When you read a story about a crazy cat lady hoarding dozens of felines, it’s easy to condemn her for having too many cats. I’ve done it myself, wondering how anyone who claims to be a cat lover could possibly keep so many animals and be oblivious to their health and welfare. However, that was before I met an animal hoarder.
About a decade ago, through a series of circumstances, I was apartment sitting one summer for a friend of a friend. The duties included checking in daily on their grandmother, who lived in a separate house connected to the apartment.
For all intents and purposes, Grandmother Elise was a crazy cat lady with a capital C. She was well into her 90s and lived alone with her cats. Because she had limited mobility, she was confined to her home and dependent on outside care for most of her basic needs. She also had mild dementia.
During my daily check-ins, Elise was rather aloof, but when I brought up the subject of cats, her expression softened and her face lit up with delight like a young girl about to open presents on Christmas. This was a woman who LOVED cats. She lived and breathed for cats. Her cats were her babies.
Once I brought her a cat magazine and she was beside herself with joy upon receiving this small gift. From that moment on, I was endeared to her, and she was always pleasant and cordial when I visited. Elise had only two cats, but it wasn’t always this way.
I learned from my friend that many years earlier, Elise had been an animal hoarder. She was the crazy cat lady you read about, who had dozens upon dozens of cats. She lived in a large home in a rural community, so it was easy for her animal hoarding to go unchecked. Most of her friends and family had passed away. Elise’s son lived in another country, so he had no inkling of what was going on.
However, the residents of her community knew she was a cat hoarder. People who might have been able to help chose not to intervene. And if everyone had done nothing, Elise probably would have been better off. Unfortunately, there were folks who took advantage of the situation and exacerbated the problem.
Elise didn’t amass more than 50 cats by buying them from breeders or adopting en masse from animal shelters. Other people gave them to her. People with unwanted cats would drop them off to Elise, their local cat lady.
Many people did it anonymously, too. They would drive by in the middle of the night and dump a litter of kittens on her doorstep. Being the cat lover that she was, Elise welcomed all of these abandoned cats into her home, and she spent hundreds of dollars each month to feed them. And that was how a few cats multiplied into a serious situation of animal hoarding.
It was the money trail that finally alerted her son to the problem. During a periodical financial check-in, he noticed Elise’s savings reduced by thousands of dollars. Was his mother being swindled? Learning it was felines playing as opposed to foul play wasn’t reassuring. He booked a flight to see his mother as soon as possible.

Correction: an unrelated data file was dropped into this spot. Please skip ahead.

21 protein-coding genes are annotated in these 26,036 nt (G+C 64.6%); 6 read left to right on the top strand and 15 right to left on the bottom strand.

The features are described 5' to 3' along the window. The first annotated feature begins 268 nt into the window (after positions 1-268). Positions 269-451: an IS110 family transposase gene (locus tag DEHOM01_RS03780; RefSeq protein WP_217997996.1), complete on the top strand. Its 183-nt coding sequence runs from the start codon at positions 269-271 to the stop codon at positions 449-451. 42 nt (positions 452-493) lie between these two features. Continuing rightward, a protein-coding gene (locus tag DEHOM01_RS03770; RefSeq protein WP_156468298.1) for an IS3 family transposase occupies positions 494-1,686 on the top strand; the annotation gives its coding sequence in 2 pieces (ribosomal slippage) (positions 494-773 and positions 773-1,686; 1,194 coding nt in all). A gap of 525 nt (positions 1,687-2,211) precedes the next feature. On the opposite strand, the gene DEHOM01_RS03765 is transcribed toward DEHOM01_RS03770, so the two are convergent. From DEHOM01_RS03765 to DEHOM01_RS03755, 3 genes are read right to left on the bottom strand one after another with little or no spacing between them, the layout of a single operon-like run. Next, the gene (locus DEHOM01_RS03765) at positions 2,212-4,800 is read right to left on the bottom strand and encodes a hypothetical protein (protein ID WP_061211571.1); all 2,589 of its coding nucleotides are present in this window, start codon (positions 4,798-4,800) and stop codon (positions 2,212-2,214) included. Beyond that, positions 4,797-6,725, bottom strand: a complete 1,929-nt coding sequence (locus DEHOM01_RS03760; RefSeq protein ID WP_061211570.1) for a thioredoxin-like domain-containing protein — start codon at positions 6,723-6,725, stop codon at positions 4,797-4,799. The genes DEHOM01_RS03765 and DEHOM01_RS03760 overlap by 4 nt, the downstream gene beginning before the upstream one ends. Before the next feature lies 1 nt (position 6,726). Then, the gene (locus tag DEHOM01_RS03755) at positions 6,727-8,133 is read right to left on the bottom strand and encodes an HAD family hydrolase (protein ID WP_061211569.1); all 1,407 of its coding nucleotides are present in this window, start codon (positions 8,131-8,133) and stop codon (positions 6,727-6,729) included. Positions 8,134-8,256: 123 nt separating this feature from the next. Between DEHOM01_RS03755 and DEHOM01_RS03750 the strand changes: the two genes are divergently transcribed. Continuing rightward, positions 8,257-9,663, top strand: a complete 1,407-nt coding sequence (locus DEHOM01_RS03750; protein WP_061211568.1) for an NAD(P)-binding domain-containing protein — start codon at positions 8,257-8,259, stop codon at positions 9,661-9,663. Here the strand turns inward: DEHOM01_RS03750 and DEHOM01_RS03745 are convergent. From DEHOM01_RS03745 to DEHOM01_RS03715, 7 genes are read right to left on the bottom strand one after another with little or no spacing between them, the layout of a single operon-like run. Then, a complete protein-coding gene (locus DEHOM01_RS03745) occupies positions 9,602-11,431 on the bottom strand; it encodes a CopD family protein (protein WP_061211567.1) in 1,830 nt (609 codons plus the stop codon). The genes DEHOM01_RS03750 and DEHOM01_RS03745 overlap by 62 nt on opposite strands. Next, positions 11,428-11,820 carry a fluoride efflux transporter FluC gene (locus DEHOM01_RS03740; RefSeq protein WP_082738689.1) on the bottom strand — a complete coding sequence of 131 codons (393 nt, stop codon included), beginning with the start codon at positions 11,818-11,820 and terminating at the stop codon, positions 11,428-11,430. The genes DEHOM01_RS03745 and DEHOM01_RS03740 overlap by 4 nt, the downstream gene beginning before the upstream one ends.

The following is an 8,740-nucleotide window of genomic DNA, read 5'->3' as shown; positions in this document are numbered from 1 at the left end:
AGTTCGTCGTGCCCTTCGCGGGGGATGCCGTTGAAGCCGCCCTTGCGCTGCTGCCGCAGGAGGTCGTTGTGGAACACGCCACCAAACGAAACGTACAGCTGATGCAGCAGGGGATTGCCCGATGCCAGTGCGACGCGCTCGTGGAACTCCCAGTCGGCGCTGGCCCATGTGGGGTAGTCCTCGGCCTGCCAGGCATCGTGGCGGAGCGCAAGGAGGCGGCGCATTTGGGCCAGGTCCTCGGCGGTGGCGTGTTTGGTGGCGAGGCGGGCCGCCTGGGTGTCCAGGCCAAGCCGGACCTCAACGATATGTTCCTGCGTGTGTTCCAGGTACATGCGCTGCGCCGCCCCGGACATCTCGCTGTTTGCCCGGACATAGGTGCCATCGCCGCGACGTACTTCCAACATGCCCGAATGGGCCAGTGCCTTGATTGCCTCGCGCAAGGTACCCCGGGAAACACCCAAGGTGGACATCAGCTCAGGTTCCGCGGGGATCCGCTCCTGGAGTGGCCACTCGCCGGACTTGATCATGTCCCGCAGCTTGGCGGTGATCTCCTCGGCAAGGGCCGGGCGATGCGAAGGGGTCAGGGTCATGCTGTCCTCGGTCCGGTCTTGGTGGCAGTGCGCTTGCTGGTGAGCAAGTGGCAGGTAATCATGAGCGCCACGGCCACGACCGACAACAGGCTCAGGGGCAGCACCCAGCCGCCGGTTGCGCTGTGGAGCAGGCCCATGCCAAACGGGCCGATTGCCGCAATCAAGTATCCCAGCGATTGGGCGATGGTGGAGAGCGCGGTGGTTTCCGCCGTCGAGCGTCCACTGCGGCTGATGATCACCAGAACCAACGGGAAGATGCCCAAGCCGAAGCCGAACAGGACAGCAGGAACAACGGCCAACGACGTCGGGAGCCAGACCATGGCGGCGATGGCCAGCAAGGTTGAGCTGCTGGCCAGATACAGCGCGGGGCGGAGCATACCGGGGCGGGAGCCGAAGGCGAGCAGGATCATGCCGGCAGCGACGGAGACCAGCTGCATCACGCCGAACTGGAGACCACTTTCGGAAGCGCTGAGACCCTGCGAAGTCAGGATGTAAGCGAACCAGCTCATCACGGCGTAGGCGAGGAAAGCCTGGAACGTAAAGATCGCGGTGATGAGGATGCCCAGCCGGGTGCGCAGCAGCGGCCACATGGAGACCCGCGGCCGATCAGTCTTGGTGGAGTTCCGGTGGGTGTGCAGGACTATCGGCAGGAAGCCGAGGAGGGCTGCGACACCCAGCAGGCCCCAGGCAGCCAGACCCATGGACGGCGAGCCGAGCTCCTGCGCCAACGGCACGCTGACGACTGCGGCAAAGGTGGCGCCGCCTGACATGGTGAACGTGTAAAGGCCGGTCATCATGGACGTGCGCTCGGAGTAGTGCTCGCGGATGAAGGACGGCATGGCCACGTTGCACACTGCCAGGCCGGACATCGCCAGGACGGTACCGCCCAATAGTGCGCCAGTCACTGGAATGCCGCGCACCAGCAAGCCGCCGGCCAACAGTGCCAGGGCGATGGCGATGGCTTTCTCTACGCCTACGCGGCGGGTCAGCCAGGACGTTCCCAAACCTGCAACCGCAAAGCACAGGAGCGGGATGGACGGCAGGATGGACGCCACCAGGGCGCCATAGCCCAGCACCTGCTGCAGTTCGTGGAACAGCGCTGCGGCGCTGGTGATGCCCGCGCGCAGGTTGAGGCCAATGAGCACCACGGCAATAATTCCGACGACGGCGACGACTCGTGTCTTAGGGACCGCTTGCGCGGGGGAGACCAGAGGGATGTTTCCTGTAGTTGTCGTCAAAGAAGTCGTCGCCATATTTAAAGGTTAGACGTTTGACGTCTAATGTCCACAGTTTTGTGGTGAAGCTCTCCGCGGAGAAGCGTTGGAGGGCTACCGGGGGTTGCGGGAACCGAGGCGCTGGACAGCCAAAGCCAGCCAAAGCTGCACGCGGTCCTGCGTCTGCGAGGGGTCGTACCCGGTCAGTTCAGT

When Elise’s son arrived at his childhood home, he was overwhelmed by the number of cats. It was a huge house, but there were dozens of cats all over the place. A single litter box can stink up a home if it’s not cleaned daily, so you can imagine what it must have been like with the odor magnified 50 times over. He immediately called animal control to have most of the cats removed.
Elise was furious and refused to speak to her son for months. Despite the cold shoulder, her son also relocated his family to be closer to Elise. While the family was still a two-hour drive away, they could visit her every few weeks. They also paid for a caregiver to check in on her daily.
And here’s where Elise’s story differed from most of the other cat ladies you hear about. While many cat hoarders often start collecting animals again, Elise didn’t. She never again had more than two cats at a time. I believe that what made the difference for Elise was that her son cared enough to get hands-on to deal with the problem.
It’s easy to point fingers at a cat lady and say, "She has too many cats. Someone should get her professional help." Living in isolation, many animal hoarders don’t have access to support systems, or they may not be able to afford them or physically be able to get to them. Most cat hoarders don’t have family who are willing to invest significant time and money to help.
From what I learned of Elise, animal hoarders really do care about their animals and will give everything they can to their pets. Unfortunately, sometimes that’s just not enough, and they don’t know where to turn for help.
I’m sharing Elise’s story so that we can all have more compassion for the next "crazy cat lady" we read about. Instead of judging animal hoarders and saying someone should get them some help, we should look within to see how we can be that someone who makes a difference. While it’s not realistic in most cases to get personally involved, the least we can do is spay or neuter our pets to reduce pet overpopulation and make a donation of time or money to a local animal shelter.
*Names and details have been changed to protect the privacy of those involved.
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